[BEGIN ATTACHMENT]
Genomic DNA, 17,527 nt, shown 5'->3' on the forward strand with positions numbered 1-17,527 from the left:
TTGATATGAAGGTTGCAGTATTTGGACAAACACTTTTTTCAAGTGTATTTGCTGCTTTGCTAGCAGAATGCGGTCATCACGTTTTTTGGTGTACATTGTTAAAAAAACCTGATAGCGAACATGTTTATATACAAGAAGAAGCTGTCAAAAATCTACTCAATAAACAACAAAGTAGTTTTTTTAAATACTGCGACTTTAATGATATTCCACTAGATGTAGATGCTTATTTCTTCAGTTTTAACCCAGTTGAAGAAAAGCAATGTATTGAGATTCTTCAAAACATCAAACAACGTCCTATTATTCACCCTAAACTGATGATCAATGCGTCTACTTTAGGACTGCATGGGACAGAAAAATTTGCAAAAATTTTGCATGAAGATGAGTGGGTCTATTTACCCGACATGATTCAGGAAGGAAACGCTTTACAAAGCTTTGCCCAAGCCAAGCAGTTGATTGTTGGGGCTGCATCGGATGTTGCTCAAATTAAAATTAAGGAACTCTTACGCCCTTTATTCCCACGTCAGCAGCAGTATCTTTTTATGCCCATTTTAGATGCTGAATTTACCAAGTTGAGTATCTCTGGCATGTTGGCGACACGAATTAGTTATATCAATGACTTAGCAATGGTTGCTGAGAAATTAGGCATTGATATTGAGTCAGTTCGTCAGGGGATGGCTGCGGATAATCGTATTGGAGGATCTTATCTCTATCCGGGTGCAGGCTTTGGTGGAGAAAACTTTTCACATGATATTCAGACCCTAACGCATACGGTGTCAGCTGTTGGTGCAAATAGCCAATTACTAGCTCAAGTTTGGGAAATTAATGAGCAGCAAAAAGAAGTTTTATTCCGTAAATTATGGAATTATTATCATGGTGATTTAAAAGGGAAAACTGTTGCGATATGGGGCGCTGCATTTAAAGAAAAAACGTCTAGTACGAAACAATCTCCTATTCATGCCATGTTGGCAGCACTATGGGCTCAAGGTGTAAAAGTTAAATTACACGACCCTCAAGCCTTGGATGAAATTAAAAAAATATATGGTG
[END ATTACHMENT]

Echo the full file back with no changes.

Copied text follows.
Genomic DNA, 17,527 nt, shown 5'->3' on the forward strand with positions numbered 1-17,527 from the left:
TTGATATGAAGGTTGCAGTATTTGGACAAACACTTTTTTCAAGTGTATTTGCTGCTTTGCTAGCAGAATGCGGTCATCACGTTTTTTGGTGTACATTGTTAAAAAAACCTGATAGCGAACATGTTTATATACAAGAAGAAGCTGTCAAAAATCTACTCAATAAACAACAAAGTAGTTTTTTTAAATACTGCGACTTTAATGATATTCCACTAGATGTAGATGCTTATTTCTTCAGTTTTAACCCAGTTGAAGAAAAGCAATGTATTGAGATTCTTCAAAACATCAAACAACGTCCTATTATTCACCCTAAACTGATGATCAATGCGTCTACTTTAGGACTGCATGGGACAGAAAAATTTGCAAAAATTTTGCATGAAGATGAGTGGGTCTATTTACCCGACATGATTCAGGAAGGAAACGCTTTACAAAGCTTTGCCCAAGCCAAGCAGTTGATTGTTGGGGCTGCATCGGATGTTGCTCAAATTAAAATTAAGGAACTCTTACGCCCTTTATTCCCACGTCAGCAGCAGTATCTTTTTATGCCCATTTTAGATGCTGAATTTACCAAGTTGAGTATCTCTGGCATGTTGGCGACACGAATTAGTTATATCAATGACTTAGCAATGGTTGCTGAGAAATTAGGCATTGATATTGAGTCAGTTCGTCAGGGGATGGCTGCGGATAATCGTATTGGAGGATCTTATCTCTATCCGGGTGCAGGCTTTGGTGGAGAAAACTTTTCACATGATATTCAGACCCTAACGCATACGGTGTCAGCTGTTGGTGCAAATAGCCAATTACTAGCTCAAGTTTGGGAAATTAATGAGCAGCAAAAAGAAGTTTTATTCCGTAAATTATGGAATTATTATCATGGTGATTTAAAAGGGAAAACTGTTGCGATATGGGGCGCTGCATTTAAAGAAAAAACGTCTAGTACGAAACAATCTCCTATTCATGCCATGTTGGCAGCACTATGGGCTCAAGGTGTAAAAGTTAAATTACACGACCCTCAAGCCTTGGATGAAATTAAAAAAATATATGGTG